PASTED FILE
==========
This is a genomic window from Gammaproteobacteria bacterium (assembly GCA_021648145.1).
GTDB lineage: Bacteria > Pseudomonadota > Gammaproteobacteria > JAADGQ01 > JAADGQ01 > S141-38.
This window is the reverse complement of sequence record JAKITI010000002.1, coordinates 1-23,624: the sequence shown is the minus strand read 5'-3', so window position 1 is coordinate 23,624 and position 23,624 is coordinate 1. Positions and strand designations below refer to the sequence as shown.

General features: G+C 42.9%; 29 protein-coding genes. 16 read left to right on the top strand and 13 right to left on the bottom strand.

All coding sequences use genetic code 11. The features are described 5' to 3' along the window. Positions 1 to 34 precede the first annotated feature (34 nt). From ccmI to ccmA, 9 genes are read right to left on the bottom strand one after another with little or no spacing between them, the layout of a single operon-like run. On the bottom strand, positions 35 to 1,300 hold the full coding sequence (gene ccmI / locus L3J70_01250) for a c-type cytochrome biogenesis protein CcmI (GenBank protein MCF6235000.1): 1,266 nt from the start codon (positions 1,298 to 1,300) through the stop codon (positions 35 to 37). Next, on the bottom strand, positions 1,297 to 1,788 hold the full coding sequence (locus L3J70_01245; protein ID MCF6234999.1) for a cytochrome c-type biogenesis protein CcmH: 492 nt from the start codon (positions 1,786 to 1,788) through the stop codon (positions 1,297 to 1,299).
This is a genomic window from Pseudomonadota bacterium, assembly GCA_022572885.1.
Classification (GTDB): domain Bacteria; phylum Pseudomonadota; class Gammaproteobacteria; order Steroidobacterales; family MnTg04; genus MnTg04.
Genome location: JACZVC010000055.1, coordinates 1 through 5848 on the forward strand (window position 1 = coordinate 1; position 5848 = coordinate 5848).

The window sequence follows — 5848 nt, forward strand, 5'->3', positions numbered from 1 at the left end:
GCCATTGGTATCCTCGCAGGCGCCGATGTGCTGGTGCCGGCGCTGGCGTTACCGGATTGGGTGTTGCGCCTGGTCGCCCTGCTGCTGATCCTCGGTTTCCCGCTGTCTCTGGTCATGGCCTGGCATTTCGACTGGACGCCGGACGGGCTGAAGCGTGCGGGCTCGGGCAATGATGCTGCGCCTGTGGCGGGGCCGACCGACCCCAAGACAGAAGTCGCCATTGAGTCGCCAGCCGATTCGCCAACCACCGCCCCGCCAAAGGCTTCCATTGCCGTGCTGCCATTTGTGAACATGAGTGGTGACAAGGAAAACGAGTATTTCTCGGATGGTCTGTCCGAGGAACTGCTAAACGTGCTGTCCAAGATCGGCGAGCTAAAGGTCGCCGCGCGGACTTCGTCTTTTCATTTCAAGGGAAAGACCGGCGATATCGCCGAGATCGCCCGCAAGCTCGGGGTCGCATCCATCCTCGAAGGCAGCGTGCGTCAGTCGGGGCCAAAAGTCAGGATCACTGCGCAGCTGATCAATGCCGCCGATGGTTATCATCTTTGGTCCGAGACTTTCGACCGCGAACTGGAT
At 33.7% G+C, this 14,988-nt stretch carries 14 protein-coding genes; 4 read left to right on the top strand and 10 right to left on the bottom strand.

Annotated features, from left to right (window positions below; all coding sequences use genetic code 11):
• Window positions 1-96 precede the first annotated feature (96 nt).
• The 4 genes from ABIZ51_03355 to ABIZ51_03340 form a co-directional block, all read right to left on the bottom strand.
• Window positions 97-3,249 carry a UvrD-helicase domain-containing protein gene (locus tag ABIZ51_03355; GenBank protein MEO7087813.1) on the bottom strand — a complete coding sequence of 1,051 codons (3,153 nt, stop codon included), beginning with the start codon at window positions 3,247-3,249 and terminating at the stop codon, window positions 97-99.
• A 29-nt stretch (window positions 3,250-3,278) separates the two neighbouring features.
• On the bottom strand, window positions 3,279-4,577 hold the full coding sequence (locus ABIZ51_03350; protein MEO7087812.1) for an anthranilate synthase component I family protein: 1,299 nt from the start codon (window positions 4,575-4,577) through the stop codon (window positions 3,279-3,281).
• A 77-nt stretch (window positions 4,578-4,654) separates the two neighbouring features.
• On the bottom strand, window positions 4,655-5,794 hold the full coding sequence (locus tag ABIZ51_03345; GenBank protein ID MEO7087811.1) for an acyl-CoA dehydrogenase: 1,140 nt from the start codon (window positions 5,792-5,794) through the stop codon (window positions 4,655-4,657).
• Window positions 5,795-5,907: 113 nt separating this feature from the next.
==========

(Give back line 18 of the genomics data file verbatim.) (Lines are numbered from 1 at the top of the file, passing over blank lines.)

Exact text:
• A 77-nt stretch (window positions 4,578-4,654) separates the two neighbouring features.